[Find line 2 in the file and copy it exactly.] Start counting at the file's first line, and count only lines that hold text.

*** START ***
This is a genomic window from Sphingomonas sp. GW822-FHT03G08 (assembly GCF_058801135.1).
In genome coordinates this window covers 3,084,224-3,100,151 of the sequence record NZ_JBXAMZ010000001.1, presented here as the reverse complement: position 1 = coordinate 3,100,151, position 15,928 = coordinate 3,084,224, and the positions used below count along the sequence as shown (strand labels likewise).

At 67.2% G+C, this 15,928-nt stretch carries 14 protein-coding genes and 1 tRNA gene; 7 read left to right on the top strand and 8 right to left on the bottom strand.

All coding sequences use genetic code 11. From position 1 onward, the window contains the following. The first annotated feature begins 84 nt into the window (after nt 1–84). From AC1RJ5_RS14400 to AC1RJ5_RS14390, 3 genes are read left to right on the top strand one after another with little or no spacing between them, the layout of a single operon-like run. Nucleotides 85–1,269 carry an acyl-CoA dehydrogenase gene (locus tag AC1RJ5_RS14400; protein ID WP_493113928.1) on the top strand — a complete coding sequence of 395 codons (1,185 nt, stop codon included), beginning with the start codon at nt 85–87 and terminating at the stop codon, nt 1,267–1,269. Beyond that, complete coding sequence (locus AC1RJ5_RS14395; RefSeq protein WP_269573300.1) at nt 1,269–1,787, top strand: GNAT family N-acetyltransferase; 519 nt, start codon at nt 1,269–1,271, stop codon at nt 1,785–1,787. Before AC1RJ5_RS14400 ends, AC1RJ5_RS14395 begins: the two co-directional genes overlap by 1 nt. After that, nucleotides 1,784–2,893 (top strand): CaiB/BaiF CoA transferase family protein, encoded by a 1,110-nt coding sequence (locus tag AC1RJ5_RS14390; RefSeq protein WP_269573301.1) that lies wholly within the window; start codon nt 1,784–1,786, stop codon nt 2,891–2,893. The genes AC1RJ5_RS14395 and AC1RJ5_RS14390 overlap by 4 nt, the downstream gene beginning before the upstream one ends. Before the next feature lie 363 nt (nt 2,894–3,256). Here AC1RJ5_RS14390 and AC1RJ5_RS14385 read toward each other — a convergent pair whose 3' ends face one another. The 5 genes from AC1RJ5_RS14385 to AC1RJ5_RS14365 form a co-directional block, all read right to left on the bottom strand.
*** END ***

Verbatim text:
In genome coordinates this window covers 3,084,224-3,100,151 of the sequence record NZ_JBXAMZ010000001.1, presented here as the reverse complement: position 1 = coordinate 3,100,151, position 15,928 = coordinate 3,084,224, and the positions used below count along the sequence as shown (strand labels likewise).